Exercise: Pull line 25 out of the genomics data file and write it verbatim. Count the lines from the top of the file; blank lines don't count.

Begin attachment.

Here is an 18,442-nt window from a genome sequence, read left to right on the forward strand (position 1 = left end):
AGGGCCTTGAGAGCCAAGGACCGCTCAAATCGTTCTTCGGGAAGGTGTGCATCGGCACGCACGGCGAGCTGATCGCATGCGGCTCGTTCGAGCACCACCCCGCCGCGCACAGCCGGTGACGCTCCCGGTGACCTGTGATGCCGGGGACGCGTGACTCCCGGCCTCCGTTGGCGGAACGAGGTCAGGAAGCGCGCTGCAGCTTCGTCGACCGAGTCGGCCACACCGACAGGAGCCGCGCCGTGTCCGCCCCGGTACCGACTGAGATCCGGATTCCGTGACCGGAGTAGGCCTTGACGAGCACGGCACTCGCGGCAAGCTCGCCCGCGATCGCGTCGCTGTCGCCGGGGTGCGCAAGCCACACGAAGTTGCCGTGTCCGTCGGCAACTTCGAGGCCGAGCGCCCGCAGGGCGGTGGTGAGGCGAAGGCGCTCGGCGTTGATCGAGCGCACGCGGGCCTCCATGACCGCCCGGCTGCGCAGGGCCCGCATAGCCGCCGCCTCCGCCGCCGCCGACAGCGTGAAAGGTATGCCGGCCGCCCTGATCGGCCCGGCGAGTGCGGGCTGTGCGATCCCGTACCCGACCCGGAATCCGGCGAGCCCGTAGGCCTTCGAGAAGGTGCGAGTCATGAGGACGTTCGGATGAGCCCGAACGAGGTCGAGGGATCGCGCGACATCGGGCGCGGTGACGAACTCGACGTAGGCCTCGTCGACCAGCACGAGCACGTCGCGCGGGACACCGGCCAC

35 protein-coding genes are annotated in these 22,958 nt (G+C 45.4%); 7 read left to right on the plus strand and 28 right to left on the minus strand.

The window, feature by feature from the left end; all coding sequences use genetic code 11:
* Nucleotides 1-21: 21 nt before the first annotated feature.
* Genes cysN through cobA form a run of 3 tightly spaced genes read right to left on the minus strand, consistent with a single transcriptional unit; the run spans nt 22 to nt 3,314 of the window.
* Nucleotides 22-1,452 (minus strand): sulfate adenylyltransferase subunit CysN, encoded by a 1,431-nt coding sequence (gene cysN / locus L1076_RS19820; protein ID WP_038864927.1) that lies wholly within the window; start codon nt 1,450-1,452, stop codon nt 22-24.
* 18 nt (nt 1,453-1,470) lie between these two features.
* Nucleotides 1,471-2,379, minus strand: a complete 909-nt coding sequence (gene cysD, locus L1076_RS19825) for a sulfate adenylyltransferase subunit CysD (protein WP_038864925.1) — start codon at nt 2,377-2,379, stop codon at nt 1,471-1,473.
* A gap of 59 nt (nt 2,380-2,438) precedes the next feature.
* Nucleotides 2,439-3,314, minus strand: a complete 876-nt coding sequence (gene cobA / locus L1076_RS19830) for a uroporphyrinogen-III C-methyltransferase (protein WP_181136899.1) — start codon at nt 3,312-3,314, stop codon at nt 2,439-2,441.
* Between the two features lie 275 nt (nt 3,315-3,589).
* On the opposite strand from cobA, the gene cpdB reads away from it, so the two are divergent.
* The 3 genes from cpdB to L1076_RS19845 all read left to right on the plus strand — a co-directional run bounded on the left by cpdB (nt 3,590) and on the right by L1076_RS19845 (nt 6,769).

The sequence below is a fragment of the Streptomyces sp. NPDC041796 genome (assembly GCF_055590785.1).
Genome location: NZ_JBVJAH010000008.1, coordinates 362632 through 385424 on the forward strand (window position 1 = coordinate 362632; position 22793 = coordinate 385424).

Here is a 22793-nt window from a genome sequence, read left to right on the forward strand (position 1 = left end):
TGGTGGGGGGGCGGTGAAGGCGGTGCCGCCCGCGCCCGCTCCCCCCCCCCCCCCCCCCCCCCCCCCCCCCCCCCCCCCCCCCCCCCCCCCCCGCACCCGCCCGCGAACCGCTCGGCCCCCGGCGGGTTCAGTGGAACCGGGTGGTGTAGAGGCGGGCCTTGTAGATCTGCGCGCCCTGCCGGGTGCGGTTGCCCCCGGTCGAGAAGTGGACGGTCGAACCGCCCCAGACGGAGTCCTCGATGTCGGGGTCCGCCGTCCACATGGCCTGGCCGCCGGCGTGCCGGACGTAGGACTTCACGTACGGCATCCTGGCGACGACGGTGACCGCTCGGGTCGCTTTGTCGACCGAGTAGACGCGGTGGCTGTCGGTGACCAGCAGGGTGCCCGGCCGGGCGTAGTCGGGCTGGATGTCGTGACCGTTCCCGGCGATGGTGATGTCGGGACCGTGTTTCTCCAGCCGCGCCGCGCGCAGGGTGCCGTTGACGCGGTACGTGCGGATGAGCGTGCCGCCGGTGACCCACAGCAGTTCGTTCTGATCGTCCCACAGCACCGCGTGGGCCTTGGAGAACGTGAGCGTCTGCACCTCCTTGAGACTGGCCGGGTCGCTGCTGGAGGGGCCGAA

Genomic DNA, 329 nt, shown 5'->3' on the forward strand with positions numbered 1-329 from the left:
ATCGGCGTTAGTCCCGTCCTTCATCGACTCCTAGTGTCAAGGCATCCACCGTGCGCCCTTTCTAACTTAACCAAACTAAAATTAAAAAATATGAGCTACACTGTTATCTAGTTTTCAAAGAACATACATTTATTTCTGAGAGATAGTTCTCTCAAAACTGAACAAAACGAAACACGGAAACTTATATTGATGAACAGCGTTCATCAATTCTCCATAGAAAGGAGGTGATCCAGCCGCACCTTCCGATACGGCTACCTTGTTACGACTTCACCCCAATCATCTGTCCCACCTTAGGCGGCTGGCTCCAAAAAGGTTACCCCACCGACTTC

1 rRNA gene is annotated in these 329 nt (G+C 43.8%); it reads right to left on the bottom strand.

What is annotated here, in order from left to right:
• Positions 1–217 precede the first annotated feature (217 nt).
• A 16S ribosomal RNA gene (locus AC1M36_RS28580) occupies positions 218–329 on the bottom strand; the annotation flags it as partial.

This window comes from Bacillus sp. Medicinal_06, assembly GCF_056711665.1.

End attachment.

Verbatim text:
This window comes from Bacillus sp. Medicinal_06, assembly GCF_056711665.1.